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Charles MacDonald says he was not surprised.
The Charlottetown man received a notice on the door of his apartment unit on Waterview Heights Lane on June 26. The note stated his building, where he has lived for six years, would be divided into condominiums.
The building’s former owners, CAPREIT Apartments Inc., sold four apartment buildings, with 60 rental units in all, to a new owner, known as 102997 P.E.I. Inc. for $9.4 million in May.
The property is located on the picturesque edge of Ellen’s Creek off North River Road.
“I know they’re dealing with zero rent increases,” MacDonald said. “Why would you buy the buildings when you know you’re not going to get a rent increase on them?”
The notice, sent to all tenants in the buildings, also hinted that a 2023 freeze on rent increases, passed in the P.E.I. legislature last fall, was a reason behind the sale.
“Due to regulatory changes in the P.E.I. rental market over the past year, we must sell off some of the units to individual buyers,” the note read.
The letter stated vacant units would be sold first and urged tenants to contact Ian Walker, one of the new owners, by June 30 if they were interested in buying their unit.
“We’re just waiting to see what’s going to happen,” said Jan Lund, another tenant at Waterview Heights, who received the notice.
Another tenant at Waterview Heights said she is “extremely unsettled” by the decision to sell the units as condos. This tenant asked not to be identified due to fears of retribution by the new owner.
“I’m not able to afford to purchase my apartment,” the tenant told SaltWire in an email.
“It’s horrible and unfair that landlords can stress and treat their tenants like this. They really don’t care about the effect it has on us. The government needs to step in. There really is nowhere to go.”
Ian Walker confirmed the sale was related to the province’s zero per cent rent freeze.
“Landlords can’t operate under those rules. And you’re going to see a whole lot of problems because of it,” Walker told SaltWire on June 29.
“The sooner the government realizes it and corrects it, the better off they’ll be.”
Walker, who declined to answer further questions, did not clarify what the next steps would be for tenants who did not purchase their units.
In April, Walker’s name appeared on the notice informing CAPREIT tenants of their rent increases.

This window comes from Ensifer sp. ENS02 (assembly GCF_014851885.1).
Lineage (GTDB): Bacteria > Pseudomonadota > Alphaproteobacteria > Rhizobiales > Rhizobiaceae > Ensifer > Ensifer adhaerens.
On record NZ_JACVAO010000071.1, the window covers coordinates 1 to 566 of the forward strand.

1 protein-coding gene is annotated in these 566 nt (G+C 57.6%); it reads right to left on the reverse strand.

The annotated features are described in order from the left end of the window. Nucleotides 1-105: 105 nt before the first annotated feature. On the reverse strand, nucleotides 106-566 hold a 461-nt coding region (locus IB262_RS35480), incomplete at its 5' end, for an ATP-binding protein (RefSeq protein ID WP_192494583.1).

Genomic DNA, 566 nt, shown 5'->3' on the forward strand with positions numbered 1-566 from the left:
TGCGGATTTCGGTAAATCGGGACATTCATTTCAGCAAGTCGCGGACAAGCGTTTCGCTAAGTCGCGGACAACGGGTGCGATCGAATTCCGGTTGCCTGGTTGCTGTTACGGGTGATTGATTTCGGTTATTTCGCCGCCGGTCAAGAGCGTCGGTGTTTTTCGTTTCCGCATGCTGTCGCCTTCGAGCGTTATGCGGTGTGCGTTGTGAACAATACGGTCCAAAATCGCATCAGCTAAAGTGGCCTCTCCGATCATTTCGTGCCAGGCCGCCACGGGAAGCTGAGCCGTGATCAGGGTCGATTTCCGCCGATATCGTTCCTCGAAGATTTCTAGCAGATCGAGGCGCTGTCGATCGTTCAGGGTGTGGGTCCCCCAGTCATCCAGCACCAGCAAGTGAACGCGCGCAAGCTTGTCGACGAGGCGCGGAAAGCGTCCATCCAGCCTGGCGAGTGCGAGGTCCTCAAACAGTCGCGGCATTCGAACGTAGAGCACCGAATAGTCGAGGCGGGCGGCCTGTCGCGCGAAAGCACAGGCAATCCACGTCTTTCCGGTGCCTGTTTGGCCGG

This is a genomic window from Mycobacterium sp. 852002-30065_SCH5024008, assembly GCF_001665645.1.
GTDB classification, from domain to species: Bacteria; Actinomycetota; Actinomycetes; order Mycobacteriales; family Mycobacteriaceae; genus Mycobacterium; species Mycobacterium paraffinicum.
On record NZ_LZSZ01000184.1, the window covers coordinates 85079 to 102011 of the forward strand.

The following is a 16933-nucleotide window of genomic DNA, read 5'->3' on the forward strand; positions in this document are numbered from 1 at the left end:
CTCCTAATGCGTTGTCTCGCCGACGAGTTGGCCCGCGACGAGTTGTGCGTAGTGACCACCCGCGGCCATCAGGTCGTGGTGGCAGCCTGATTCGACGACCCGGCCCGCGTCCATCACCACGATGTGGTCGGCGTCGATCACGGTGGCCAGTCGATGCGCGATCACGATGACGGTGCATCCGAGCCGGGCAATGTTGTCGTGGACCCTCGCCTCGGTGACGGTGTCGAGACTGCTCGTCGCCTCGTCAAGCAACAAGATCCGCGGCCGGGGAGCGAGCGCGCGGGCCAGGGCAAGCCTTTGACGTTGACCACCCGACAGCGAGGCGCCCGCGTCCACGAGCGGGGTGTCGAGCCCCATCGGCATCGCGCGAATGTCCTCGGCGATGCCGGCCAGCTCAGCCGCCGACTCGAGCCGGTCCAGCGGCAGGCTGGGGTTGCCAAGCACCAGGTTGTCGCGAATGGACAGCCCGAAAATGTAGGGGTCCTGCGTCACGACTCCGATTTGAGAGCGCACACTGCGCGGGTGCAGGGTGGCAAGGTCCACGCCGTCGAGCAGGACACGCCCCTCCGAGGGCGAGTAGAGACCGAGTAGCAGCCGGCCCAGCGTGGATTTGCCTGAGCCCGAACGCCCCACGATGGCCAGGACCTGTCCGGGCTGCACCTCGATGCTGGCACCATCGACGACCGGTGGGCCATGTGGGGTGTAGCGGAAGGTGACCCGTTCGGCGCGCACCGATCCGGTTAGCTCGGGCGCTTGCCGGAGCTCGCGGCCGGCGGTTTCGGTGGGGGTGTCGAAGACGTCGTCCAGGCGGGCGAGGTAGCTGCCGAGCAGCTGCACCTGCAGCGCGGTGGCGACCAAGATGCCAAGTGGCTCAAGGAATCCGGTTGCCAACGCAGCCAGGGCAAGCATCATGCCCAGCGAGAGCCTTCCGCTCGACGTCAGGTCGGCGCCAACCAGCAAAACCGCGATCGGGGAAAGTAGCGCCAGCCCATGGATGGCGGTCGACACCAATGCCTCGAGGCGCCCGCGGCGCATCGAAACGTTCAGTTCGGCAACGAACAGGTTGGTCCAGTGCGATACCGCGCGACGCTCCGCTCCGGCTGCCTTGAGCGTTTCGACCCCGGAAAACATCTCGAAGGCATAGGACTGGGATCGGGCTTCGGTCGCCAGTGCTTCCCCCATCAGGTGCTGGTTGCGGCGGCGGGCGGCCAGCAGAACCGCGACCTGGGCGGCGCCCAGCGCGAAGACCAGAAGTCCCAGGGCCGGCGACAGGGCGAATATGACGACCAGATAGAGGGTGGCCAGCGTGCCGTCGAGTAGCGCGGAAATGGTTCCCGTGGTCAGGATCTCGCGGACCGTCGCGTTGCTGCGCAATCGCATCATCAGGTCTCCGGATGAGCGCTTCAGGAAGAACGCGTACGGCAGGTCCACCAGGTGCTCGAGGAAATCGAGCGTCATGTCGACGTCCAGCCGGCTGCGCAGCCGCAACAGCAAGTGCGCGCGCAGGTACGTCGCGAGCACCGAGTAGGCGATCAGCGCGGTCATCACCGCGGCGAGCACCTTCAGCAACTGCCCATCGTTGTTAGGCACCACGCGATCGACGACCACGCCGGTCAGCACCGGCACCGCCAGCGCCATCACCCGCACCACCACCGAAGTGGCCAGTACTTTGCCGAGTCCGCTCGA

Next steps unclear
It is unclear what will happen to current tenants.
Rowen Gallant, Renting P.E.I.’s program manager with Community Legal Information, confirmed P.E.I.’s Residential Tenancy Act says a rental tenant can be evicted with a notice of two months, if their unit is converted to a condominium and has been sold.
The tenant must be provided a sworn affidavit that the purchaser of the unit intends to move in before an eviction notice would be valid.
However, he said neither the Tenancy Act and the province’s Condominium Act provide many specifics about conversion of occupied rental units to condominiums.
Rent hike challenged
Last September, the Island Regulatory and Appeals Commission (IRAC), the province’s rental regulator, set allowable rent increases to 5.2 per cent for unheated apartments and 10.8 per cent for those heated with furnace oil.
The order was later quashed by a bill introduced in the legislature by the Progressive Conservatives, which also set rental increases for 2023 at zero per cent.
Landlords were still allowed the option to apply to IRAC to increase rents if they could demonstrate that they would sustain a loss.
In April, CAPREIT applied for greater than allowable rent increases ranging from 12-20 per cent for nearly 500 of its tenants. This included many of the 60 units at Waterview Heights.
Several of the tenants challenged the increases before IRAC.
After the Waterview Heights buildings were sold, tenants told SaltWire the applications for increases were dropped.
MacDonald said his unit would have received a five per cent rent increase under the original IRAC order. He said the sale of his home is a direct result of the province “tampering with IRAC’s decision last fall.”
“How do you expect people to invest in building rental properties if there’s no prospect of them making money?” MacDonald said.
During the recent sitting of the P.E.I. Legislature, Green MLA Karla Bernard brought up the sale of the Waterview Heights buildings and urged the P.E.I. government to consider purchases of similar buildings.
Bernard also introduced a motion calling on the province to implement a “first refusal” policy, which would ensure the province could make a first bid to purchase any apartment buildings put up for sale.
On June 14, Housing Minister Rob Lantz told SaltWire he did not see a need for a right of first refusal in the province and also said the province was “not on the lookout for buying apartment buildings from CAPREIT right now.”
However, in an email response to SaltWire questions on June 30, Alex Firth, a communications representative with Housing, Land and Communities said it was too early to say whether the department would consider buying these units as it “only recently became aware” of the conversion of the units to condos.
“The province is still looking into a right of first refusal policy,” Firth said in an email.